With constant use, the term “Micmac”, although there was no such word in our language, came to be a part of the Lexicon of the English language and was used by our own people as well. Present day Lnu’k linguists have standardized the writing of our language for modern times and “Mi’kmaq” is now the official spelling of this non-word.

    L’nu and Lnu’k is used by the purist amongst us when referring to ourselves. However, many others have accepted the Mi’kmaq/Mi’kmaw label. Our linguists have used the structure of our language to go even further. They have made “Mi’kmaw” to mean the singular form and the singular adjective (I am a Mi’kmaw and this is a Mi’kmaw home) and “Mi’kmaq” the plural form and plural adjective (We are Mi’kmaq and we have Mi’kmaq rights).

    Our Innu relatives and the Inuit have already addressed a similar concern, and have been able to sensitize and educate non-natives to the point where the non-natives have now incorporated each aboriginal group’s terminology into their language.

    Where the Innu were referred to as either Montagnais/Naskapi/Indian, or the Inuit as Eskimo/Skimo, both groups have been successful in educating non-natives into using and accepting the respective term “Innu” and “Inuit” from their languages into the English lexicon.

    Both groups have been too successful in fact. With widespread acceptance, the terms “Innu” and “Inuit” have become no different than the previous “Indian” or in actual fact “Savage”.

    This is much along the lines of non-natives uncaringly labeling a native child baptized with a “Native Name” with some stupid nickname rather than taking the time to learn and use the child’s proper name. Non-natives continue to mispronounce, misplace, interchange and corrupt the terms so that Innu are often referred to as Inuit and vice versa.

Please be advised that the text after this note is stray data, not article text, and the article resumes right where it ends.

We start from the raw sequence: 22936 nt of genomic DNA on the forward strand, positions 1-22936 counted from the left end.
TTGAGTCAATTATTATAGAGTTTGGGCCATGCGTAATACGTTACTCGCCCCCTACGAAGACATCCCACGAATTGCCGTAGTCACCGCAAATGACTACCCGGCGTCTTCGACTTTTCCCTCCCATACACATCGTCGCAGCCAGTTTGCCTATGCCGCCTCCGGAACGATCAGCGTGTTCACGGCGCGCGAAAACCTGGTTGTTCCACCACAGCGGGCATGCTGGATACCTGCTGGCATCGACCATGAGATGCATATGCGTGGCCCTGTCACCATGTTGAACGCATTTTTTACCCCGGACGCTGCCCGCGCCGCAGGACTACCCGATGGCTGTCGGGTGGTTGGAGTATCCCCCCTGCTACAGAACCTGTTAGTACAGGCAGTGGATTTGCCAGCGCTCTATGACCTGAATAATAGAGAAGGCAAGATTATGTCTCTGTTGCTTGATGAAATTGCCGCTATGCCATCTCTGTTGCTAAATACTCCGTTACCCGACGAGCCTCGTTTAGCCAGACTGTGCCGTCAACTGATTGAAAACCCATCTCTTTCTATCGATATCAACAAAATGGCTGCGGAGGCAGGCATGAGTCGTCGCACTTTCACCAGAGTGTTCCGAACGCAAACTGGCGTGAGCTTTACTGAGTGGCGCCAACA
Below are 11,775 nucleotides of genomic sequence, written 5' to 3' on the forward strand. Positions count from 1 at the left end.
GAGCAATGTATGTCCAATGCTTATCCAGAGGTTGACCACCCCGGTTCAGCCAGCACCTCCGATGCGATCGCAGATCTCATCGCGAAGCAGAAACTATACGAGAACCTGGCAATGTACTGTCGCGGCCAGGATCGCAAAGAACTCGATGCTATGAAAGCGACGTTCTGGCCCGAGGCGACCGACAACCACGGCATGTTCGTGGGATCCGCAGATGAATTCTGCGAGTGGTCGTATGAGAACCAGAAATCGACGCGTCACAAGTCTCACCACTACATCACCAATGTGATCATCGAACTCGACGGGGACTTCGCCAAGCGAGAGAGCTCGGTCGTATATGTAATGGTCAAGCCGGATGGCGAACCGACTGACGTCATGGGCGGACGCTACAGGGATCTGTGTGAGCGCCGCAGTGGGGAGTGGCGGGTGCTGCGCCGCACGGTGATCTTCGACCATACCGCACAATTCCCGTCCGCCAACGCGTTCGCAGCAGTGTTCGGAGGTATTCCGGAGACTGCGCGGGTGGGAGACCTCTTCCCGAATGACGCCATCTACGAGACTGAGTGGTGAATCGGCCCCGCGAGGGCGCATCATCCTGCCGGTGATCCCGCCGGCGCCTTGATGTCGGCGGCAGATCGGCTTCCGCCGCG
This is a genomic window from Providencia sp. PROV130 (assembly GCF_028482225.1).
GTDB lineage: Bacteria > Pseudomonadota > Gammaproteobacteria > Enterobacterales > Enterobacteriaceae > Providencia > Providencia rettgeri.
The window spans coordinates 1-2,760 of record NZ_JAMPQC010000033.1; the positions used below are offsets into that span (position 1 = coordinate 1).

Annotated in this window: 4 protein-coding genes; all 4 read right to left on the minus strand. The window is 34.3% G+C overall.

And we mustn’t forget the fact that “Innu” is singular and “Inuit” is plural
    If non-natives were to really accommodate our desire to be correctly addressed, they would refer to us as L’nu, Innu or Inuk in the singular form and Lnu’k, Innutsh and Inuit in the plural.

  2. Laurel Tarulli

    Thank you very much for your input, it is both informative and helpful. Prior to your comment, I (sadly)had never heard of the Lnu’k.

    Given that the Mi’kmaq project is set for the future, it is not too late in adding L’nuk/L’nu to our catalogue, either as “stand-alone” authorities/subject headings, or as “see” references. The decision to use references or authorities will be based upon what we have in our collection, and not on any personal preferences or preferences of HPL’s.

    It is input like yours that I respect and seek when I am cataloguing. Undertaking the entire “Indigenous Peoples v. Native Peoples,etc” project has been difficult and I find myself continually seeking input from those with more knowledge than I. This process is slow, especially when going against Library of Congress and Library and Archives Canada. However, I am hopeful that we at HPL are at least moving in the right direction, and acknowleding that the terms we have used in the past are unsuitable. “We” includes most libraries in North America.

    Have you undertaken projects like this in your own profession? I hope I can count on you as a resource.

  3. Pingback: Indigenous and Aboriginal Peoples Resources « The Cataloguing Librarian